Crash — Directed by Paul Haggis. Detective Story. A fender bender leads to a web of universal bigotry. 112 minutes Color 2004.
* * * *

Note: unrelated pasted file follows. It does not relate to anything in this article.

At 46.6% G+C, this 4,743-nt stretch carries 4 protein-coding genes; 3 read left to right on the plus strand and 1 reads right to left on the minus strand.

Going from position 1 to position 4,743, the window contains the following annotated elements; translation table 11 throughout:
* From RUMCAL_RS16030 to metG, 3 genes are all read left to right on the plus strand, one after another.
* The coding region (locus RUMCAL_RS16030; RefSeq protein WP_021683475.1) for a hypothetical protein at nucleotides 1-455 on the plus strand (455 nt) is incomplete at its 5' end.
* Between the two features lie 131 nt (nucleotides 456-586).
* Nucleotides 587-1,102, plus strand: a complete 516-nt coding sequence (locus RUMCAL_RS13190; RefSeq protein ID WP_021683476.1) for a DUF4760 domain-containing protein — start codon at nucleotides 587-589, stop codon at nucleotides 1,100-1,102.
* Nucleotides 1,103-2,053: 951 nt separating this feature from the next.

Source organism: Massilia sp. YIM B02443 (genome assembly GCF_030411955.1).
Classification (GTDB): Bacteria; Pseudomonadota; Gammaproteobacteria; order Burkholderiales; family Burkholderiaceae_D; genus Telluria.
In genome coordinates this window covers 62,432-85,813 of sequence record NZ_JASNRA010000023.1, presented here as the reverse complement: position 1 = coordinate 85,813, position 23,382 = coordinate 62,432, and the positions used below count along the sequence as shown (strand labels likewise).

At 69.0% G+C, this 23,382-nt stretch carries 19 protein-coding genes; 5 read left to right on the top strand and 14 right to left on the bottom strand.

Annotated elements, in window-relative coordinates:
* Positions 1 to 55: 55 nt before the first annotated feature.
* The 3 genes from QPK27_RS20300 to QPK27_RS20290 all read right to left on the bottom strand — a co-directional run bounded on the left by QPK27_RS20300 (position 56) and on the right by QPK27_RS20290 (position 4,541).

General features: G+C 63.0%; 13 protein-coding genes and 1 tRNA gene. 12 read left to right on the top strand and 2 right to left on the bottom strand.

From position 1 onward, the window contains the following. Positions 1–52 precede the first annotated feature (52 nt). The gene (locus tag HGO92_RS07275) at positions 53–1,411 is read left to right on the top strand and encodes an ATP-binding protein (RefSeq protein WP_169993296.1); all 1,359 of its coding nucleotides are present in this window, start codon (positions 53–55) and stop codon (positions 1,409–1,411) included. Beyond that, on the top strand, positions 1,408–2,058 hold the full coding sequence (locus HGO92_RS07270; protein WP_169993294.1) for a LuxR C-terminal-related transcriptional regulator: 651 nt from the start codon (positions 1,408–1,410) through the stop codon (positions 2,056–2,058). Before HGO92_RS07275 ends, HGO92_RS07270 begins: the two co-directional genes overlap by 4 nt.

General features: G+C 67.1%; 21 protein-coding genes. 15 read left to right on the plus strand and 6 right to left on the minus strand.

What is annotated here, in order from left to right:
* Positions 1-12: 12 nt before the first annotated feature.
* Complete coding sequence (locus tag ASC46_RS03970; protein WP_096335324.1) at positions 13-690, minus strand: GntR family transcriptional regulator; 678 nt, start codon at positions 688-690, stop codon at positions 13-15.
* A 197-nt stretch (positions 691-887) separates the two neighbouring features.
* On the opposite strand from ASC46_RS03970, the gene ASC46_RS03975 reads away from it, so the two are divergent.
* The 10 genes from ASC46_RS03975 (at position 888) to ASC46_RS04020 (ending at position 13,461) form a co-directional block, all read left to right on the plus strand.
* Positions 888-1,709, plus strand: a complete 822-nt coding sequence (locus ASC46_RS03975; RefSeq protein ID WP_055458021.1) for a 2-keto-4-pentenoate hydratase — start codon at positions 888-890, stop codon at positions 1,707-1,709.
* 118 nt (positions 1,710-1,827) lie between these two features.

Anger is an emotion easy for actors to access, and this film registers as blatantly misdirected from so much of it being allowed them, anger, anger, anger, Venetian-blinded with tears, another easy access for actors. This is too bad, because it makes the film hermetic, self-congratulatory, and monotonous, or rather bi-tonous. Thandie Newton is clearly an excellent and well-trained actress, but she is allowed both expressions to a degree which cancels out her role quite nicely; fury added to the lachrymose equals nothing, because either one subtracts the other, either concurrently or sequentially, that is, either in a given scene or in scene by scene. Crash is written and directed by white males, who seem mightily pleased with themselves for having essayed the subject of bigotry out loud, and I do not know whether this causes the picture’s scenes with the black actors to fail, but they do —with the one exception of Terrence Howard’s, and for a very good reason, that being that he allows his character to bring a degree of modulation into the playing. There is only one actor who should be allowed tears in this film, and that is Beverly Todd, playing the mother of a slaughtered son. And there are only two characters who should be allowed out-and-out anger in this story, and neither one of them are angry because of bigotry but because they were born angry. The second of them is the storeowner played by Shaun Toub who is brilliantly horrible as a stupid berserk patriarch illiterate. The first is Sandra Bullock whose rage should set a tone which should never be duplicated again in the picture, but modulated and pulled underground by the actors, to make visual what the story actually tells which is that everyone is overtly or secretly a bigot. The scene in which the Don Cheadle character is offered a job in return for shutting up about a certain cop-slaying is a scene played with an excellent actor, William Fitchner, who simply is misdirected to play for excitement or insensitivity, whereas something else would be much more interesting, sympathy, for instance, o=r “Will you offended by what I am about to say?” As it is, we immediately take sides against him, which loses the conflict and thus loses the scene. Over and over again the direction causes the material to fall back in on itself, no more noticeably than when the music stoops to soften us up at the end with a dictatorial sentimentality. Because the film is essentially well written, the execution needed to be more subtle than glaring – after all, bigotry has already been put forth: Elia Kazan made Pinky way back when – and so all we get as our allowed response is “Aint it awful,” but, in fact, sadness and sympathy are not enough. Everyone’s done good? Nah. They have, but smugness is the wrong thing to end up with. Sandra Bullock’s playing is a miracle of impenitence, but she ends up in the arms of her Hispanic maid, saying, “You’re my only friend,” when the fact is that the maid would have many friends, of whom the Sandra Bullock character still knows and wishes to know nothing, while Sandra Bullock’s character unbeknownst to Bullock, is not one of the maid’s friends at all. It won Oscars that year for Best Screenplay, Best Editing, Best Film, and many other awards from other awarders. Matt Dillon did not win best supporting actor Oscar, but his moments while saving from a burning car while he’s lying on top of her a woman whom he has molested are remarkable in this actors long, underestimated, and remarkable career. Michael Peña is excellent as the locksmith whom Shaun Toub is too incensed to make sense of. The picture is worth seeing for its diction and for the modesty of most of its cast, insofar as they were allowed it: Brendan Fraser, Sandra Bullock, Don Cheadle, Ryan Phillippe, Michael Peña, Matt Dillon, and many others.